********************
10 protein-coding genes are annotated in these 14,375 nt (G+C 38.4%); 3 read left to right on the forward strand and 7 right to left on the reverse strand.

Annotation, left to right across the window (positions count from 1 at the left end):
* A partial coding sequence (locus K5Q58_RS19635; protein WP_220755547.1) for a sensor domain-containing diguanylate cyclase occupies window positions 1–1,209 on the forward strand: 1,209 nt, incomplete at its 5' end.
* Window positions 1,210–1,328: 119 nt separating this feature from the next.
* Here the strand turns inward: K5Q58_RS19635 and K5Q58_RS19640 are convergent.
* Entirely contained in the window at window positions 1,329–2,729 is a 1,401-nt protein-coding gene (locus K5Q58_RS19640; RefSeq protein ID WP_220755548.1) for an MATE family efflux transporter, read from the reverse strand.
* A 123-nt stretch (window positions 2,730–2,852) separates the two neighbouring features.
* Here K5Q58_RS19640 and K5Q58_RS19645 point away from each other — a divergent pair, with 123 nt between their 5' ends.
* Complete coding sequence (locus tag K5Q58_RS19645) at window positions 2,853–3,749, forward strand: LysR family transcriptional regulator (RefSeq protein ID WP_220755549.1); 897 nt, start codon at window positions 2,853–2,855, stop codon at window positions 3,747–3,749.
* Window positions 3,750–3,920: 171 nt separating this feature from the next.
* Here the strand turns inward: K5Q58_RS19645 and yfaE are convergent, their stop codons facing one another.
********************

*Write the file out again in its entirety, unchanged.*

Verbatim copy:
10 protein-coding genes are annotated in these 14,375 nt (G+C 38.4%); 3 read left to right on the forward strand and 7 right to left on the reverse strand.

Annotation, left to right across the window (positions count from 1 at the left end):
* A partial coding sequence (locus K5Q58_RS19635; protein WP_220755547.1) for a sensor domain-containing diguanylate cyclase occupies window positions 1–1,209 on the forward strand: 1,209 nt, incomplete at its 5' end.
* Window positions 1,210–1,328: 119 nt separating this feature from the next.
* Here the strand turns inward: K5Q58_RS19635 and K5Q58_RS19640 are convergent.
* Entirely contained in the window at window positions 1,329–2,729 is a 1,401-nt protein-coding gene (locus K5Q58_RS19640; RefSeq protein ID WP_220755548.1) for an MATE family efflux transporter, read from the reverse strand.
* A 123-nt stretch (window positions 2,730–2,852) separates the two neighbouring features.
* Here K5Q58_RS19640 and K5Q58_RS19645 point away from each other — a divergent pair, with 123 nt between their 5' ends.
* Complete coding sequence (locus tag K5Q58_RS19645) at window positions 2,853–3,749, forward strand: LysR family transcriptional regulator (RefSeq protein ID WP_220755549.1); 897 nt, start codon at window positions 2,853–2,855, stop codon at window positions 3,747–3,749.
* Window positions 3,750–3,920: 171 nt separating this feature from the next.
* Here the strand turns inward: K5Q58_RS19645 and yfaE are convergent, their stop codons facing one another.